• OriginalLala says:

      i used to follow Hunter but unfollowed because of exactly this – I am also fed up with seeing nothing but ridiculously edited photos on Instagram, it’s gotten to the point where everyone looks like a cartoon lol

      • Erinn says:

        What’s funny is that after posting this, I googled a bit and found an instagram that she had posted a while back discussing facetune. Basically saying “wow – some people change how they look completely! I just remove acne, or little things like that!” which is kind of equal parts hilarious and sad.

        I was originally like “WOW! What a pretty woman I like her style, I think I’ll follow her” and then I saw how much she messed with the photos and realized that she’s a HUGE part of the problem.

        Nobody should give someone a hard time for removing the odd acne mark, or posing in a way that’s much more flattering even if it’s not a perfectly accurate representation. But when you’re literally changing the shape of your body and presenting yourself as a force of positive change and ragging on others for heavily editing photos that’s a HUGE issue.

  3. Naomipaige99 says:

    As long as her husband finds that beautiful that is all that matters.

    • Anatha A. says:

      As long as SHE is okay with herself, that’s all that matters.

    • CharliePenn says:

      A woman’s body does not exist to please a male gaze.

    • naomipaige99 says:

      Thank you I understand my mistake. My bad!

      • CharliePenn says:

        Naomi, so cool that you acknowledge that you learned something, we need more of that in this world!
        And I used to think the same way… especially after I was mistreated by an ex for being heavy, then adored at any size by my current partner who is now my husband. I thought “as long as he loves my body it’s all good”.
        But I was wrong. It took me several more years to start the journey of knowing my body exists for me, belongs to me, and needs the approval of ME before anyone. And now I’m more confident and content than I’ve ever been.
        But having a partner love my body even at its heaviest, and love my body even when it has major health and physical problems, was definitely healing and helped me see the path to true body acceptance.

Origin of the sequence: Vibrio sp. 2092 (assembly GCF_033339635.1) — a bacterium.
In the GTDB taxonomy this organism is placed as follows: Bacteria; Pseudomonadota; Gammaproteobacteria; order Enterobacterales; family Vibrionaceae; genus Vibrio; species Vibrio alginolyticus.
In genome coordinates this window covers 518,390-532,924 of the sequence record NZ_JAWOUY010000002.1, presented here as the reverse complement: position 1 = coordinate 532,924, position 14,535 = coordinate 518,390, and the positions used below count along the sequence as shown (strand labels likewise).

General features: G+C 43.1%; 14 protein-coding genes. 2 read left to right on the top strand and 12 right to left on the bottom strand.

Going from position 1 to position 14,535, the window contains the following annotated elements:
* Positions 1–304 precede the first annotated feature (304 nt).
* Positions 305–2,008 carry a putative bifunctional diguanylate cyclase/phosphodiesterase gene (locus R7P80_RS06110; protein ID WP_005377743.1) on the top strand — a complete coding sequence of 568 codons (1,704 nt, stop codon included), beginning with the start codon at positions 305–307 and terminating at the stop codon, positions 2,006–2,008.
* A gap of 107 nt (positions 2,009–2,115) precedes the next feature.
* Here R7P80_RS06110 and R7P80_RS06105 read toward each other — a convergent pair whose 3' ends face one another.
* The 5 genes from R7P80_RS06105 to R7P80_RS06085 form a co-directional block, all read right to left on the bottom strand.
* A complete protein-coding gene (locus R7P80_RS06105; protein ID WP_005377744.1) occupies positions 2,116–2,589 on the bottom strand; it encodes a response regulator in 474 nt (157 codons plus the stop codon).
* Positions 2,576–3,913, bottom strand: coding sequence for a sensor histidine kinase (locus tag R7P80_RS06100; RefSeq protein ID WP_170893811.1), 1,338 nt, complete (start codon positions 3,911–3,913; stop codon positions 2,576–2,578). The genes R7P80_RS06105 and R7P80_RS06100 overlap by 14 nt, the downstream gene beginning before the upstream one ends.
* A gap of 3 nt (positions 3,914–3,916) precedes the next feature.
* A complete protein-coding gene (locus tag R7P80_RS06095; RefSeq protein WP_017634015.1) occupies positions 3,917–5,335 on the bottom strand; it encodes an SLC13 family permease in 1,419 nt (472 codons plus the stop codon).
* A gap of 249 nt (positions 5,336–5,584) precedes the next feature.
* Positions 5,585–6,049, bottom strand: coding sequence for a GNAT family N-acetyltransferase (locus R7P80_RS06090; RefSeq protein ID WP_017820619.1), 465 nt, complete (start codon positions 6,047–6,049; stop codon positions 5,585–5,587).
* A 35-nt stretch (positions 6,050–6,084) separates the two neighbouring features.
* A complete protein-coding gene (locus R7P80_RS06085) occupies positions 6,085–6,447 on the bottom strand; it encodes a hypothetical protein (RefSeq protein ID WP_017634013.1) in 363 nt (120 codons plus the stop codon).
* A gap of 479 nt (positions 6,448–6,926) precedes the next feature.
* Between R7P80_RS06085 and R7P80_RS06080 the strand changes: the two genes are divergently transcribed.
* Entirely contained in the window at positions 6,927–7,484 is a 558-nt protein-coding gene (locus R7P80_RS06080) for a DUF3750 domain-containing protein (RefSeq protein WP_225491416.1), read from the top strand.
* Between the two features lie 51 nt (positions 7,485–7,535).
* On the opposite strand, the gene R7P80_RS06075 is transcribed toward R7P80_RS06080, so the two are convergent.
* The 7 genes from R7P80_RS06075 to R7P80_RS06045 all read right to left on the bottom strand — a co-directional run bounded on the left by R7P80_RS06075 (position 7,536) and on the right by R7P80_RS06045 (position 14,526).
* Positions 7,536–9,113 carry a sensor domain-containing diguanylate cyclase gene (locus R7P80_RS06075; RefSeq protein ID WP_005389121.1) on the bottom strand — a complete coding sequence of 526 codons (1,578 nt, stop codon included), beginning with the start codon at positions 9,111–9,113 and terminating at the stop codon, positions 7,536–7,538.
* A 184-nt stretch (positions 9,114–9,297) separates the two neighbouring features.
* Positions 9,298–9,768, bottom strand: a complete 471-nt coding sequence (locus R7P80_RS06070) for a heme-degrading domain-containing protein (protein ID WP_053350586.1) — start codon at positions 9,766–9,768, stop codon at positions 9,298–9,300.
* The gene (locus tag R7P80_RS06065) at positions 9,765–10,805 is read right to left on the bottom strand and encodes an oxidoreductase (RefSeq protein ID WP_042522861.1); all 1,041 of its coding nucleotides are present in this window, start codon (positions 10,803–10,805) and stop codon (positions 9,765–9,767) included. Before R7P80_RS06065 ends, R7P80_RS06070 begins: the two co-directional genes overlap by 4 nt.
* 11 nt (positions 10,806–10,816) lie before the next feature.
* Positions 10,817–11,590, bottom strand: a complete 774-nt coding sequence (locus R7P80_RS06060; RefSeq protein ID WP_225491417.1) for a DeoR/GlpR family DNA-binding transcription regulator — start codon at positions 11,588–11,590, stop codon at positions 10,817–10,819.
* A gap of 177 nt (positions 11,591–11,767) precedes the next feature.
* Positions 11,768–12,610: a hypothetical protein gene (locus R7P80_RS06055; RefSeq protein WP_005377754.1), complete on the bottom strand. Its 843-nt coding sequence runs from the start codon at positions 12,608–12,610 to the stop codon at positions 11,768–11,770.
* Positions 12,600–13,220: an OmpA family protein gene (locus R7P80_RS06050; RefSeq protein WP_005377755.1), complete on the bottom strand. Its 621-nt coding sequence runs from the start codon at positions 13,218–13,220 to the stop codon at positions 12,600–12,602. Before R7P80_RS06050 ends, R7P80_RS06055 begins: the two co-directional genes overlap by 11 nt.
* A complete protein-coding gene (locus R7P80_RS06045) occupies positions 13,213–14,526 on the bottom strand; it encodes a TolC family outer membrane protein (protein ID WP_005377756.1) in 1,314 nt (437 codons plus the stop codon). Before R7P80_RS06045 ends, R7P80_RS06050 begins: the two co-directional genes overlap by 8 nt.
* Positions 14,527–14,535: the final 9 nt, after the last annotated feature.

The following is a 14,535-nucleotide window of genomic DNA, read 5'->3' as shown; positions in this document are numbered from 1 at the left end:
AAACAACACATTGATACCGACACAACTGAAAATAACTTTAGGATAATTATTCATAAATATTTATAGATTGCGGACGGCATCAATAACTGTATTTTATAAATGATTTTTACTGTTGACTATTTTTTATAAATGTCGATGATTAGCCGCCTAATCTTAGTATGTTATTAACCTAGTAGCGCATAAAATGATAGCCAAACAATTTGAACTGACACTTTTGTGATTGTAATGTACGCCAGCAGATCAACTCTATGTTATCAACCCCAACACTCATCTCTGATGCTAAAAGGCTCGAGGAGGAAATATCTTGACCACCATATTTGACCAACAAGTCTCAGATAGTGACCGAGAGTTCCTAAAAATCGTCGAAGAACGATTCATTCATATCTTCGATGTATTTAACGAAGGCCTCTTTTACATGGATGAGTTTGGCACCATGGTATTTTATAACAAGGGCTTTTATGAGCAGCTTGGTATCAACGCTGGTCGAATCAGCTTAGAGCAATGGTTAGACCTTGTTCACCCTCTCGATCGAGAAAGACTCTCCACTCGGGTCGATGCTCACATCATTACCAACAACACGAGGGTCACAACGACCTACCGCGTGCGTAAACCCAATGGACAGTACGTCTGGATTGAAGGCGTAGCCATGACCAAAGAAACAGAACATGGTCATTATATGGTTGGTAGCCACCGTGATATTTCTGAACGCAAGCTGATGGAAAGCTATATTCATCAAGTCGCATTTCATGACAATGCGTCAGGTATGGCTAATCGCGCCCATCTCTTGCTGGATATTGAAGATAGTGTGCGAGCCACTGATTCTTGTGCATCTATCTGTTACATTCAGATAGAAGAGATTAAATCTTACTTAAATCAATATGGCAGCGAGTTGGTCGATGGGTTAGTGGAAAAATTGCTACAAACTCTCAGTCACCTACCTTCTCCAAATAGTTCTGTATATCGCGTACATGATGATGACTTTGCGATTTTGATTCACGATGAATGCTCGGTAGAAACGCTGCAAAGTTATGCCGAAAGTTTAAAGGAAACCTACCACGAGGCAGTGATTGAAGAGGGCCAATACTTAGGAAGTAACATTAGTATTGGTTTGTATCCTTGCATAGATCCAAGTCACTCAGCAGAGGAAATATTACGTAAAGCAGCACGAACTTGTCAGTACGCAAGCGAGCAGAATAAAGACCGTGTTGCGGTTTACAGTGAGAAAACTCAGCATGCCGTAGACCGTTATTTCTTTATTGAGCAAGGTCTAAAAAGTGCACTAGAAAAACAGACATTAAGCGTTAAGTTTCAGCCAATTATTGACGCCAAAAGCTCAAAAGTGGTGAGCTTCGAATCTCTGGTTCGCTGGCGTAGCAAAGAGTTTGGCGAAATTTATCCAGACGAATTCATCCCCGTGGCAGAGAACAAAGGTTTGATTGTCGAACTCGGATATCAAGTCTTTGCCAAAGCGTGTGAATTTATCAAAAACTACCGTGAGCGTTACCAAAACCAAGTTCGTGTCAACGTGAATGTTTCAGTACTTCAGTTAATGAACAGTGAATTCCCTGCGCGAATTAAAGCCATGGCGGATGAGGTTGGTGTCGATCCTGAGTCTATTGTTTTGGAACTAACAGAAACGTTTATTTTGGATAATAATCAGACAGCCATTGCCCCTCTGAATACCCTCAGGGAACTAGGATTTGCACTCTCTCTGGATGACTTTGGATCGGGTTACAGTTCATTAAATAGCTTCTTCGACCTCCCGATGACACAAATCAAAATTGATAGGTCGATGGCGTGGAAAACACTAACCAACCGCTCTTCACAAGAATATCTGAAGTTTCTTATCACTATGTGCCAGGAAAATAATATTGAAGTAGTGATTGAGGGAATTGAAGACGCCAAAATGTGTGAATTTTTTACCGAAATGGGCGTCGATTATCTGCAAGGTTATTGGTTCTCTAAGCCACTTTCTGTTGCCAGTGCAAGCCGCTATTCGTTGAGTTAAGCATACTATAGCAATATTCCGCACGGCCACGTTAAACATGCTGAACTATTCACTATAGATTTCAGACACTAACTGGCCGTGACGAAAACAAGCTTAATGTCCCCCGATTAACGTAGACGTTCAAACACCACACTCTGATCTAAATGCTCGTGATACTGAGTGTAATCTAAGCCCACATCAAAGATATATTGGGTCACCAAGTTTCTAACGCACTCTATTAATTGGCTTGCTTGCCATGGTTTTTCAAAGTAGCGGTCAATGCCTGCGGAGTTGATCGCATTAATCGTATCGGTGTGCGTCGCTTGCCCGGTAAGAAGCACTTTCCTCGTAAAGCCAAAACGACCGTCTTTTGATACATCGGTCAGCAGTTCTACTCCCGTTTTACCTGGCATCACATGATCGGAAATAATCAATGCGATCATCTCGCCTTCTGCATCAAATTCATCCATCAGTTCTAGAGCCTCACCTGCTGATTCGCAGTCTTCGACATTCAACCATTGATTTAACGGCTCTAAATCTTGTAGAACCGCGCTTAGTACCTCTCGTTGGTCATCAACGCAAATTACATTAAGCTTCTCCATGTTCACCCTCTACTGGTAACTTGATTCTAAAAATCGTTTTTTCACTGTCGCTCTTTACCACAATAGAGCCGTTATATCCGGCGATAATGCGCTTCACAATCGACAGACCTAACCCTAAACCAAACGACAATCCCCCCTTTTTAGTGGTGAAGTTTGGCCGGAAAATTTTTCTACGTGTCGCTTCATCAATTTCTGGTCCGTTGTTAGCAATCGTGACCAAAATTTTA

We are all on different stages of a journey with our own unique bodies. So good for you Naomi in expressing your thoughts and then taking feedback well. I wish for you to love your body always, too!

    • manda says:

      As long as he finds “THAT” beautiful? What a horrendous thing to say.

      I’d also like to point out that I am considered thin, but I also have those stretch marks and my body gets all foldy in on itself when I twist into a similar pose too. I wish I had a body as beautiful as Ashley’s

      • Frida_K says:

        @manda: How do you know that the OP’s original language is English? I often translate things from Spanish in my mind and don’t notice that it is slightly awkward in English. The “that” here makes fine sense in Spanish.

        Also, did you miss the part where they acknowledged others’ feedback with politeness?

        If you are this angry about the post maybe you could look at yourself first and ask yourself why. There are many comments which could inspire anger but this one is innocent, I think.

    • Anilehcim says:

      Ew @ this comment. Sorry that you have apparently missed the point of Ashley’s post.

  4. Esmom says:

    She’s so beautiful. And I always like hearing what she has to say. Although I have to say the photo in the leather jacket doesn’t do her justice at all.

    • Spicecake38 says:

      Agree about that photo but I scrolled through them,and the ones of her in the black turtleneck and leather skirt??thing are beautiful.IMO she is one who really looks best with minimal makeup and simple styling.Lovely woman.

  5. Spicecake38 says:

    She’s really beautiful,congratulations to Ashley and her husband!
    My weight has been all over since my youth,due to Crohn’s disease and the weight fluctuations that come with it and some of the meds I take.Some people will bluntly declare that I’ve gained A LOT of weight!Wow,thanks for pointing that out.Or it’s the other ,OH MY you’re TOO THIN,are you sick,and ironically the people commenting are not in great physical shape.Why people feel it’s ever okay to comment so bluntly on another persons weight/body is beyond me,and has messed with my head for decades.And like Quimby says-if you ask them to explain what they said-you *misunderstood*
    Good for Ashley she should be proud,she’s making a human.

    • MD says:

      Sympathy. I weigh less now that I have most of my adult life because of Crohn’s disease. I am getting comments from family and friends about how “great” I look, which is frustrating. I think I looked fine before, and the only reason I look “great” now is because I have a disease.

      • Spicecake38 says:

        Yeah,I look “great “too when I’m flared so much so that numerous friends have said how they wish they could have my disease 🙄Wishing you good health.

      • CharliePenn says: